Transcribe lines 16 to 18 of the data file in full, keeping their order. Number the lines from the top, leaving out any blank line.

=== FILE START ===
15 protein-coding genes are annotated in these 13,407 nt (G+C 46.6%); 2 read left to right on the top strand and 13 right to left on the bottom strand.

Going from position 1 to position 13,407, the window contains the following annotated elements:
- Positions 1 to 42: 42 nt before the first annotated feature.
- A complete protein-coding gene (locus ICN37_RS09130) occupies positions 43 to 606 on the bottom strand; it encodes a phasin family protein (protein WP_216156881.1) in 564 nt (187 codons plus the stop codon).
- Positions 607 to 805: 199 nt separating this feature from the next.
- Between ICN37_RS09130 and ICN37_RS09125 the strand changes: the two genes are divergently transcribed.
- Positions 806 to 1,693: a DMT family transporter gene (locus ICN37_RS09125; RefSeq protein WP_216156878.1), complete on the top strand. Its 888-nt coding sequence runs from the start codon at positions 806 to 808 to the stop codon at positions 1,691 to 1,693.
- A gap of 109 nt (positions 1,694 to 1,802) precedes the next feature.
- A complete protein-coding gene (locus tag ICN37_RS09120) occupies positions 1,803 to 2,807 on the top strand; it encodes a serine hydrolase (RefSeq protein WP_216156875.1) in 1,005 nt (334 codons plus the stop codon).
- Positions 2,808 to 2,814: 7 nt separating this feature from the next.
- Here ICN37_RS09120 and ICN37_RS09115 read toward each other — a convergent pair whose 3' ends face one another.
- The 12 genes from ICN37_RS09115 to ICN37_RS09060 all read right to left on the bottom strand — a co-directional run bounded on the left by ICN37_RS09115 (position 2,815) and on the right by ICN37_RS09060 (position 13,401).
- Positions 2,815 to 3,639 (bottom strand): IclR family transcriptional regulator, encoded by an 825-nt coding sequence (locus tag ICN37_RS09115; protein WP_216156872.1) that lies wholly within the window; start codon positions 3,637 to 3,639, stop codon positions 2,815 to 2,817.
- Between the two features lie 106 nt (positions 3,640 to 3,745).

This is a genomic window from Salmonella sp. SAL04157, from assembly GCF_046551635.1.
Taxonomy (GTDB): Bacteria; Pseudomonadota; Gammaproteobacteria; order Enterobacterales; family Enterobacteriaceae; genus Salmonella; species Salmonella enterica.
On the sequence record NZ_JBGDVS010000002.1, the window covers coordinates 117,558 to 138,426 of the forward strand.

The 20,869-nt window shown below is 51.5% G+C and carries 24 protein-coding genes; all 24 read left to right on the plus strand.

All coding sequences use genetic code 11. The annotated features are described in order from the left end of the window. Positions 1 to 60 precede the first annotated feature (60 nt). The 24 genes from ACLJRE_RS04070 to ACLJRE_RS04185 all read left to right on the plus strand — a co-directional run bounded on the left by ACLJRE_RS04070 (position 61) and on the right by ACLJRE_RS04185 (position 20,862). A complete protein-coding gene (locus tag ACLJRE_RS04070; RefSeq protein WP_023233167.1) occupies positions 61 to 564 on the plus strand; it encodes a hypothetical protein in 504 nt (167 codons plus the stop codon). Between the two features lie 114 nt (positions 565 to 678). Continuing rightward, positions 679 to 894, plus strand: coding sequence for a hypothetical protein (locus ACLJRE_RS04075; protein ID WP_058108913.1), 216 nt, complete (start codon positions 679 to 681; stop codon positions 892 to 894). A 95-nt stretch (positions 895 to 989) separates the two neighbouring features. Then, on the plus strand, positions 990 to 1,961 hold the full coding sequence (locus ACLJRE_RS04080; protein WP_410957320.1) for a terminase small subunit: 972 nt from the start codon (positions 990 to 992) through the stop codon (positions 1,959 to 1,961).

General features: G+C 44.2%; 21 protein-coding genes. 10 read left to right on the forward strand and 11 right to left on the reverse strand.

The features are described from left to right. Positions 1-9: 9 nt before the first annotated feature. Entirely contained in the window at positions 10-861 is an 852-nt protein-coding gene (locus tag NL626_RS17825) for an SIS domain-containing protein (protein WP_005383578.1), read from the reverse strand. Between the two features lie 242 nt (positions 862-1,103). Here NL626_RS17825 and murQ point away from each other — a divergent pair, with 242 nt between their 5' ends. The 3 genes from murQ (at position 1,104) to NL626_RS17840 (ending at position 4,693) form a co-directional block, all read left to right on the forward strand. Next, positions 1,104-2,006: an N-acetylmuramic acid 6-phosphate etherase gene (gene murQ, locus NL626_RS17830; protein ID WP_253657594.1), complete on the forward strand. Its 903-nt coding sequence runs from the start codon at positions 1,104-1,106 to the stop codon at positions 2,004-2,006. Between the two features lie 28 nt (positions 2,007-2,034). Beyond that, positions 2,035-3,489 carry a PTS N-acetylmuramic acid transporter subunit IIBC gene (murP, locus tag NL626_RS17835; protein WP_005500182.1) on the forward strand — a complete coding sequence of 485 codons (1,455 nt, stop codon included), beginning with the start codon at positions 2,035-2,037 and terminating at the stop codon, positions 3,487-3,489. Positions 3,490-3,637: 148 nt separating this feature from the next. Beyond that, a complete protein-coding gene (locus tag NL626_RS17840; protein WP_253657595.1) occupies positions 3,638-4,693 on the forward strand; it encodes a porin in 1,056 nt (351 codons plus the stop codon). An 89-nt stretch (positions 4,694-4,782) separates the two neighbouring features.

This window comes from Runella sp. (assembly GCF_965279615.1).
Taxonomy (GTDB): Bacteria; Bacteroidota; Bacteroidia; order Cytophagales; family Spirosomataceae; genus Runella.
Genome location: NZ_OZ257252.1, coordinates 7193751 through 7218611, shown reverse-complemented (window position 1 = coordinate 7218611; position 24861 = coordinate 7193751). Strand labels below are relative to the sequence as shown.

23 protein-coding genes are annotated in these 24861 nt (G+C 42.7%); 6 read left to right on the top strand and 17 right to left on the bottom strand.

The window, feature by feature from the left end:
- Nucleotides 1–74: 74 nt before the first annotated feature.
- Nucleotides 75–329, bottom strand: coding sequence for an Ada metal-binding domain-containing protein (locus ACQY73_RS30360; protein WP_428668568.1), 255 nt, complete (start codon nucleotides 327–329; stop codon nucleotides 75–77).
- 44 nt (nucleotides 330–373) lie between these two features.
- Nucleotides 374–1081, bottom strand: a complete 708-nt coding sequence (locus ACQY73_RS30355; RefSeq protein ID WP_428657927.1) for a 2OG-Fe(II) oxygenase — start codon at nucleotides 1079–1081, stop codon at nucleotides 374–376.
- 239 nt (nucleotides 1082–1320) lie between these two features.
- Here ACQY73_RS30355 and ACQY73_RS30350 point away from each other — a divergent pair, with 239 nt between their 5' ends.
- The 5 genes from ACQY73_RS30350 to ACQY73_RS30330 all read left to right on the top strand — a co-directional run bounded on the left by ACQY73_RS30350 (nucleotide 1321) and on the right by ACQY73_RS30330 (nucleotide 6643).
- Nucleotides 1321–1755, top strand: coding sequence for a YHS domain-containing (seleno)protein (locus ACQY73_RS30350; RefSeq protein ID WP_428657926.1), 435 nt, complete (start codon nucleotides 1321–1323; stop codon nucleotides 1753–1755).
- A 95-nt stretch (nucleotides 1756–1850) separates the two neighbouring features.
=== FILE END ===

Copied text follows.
Taxonomy (GTDB): Bacteria; Pseudomonadota; Gammaproteobacteria; order Enterobacterales; family Enterobacteriaceae; genus Salmonella; species Salmonella enterica.
On the sequence record NZ_JBGDVS010000002.1, the window covers coordinates 117,558 to 138,426 of the forward strand.

The 20,869-nt window shown below is 51.5% G+C and carries 24 protein-coding genes; all 24 read left to right on the plus strand.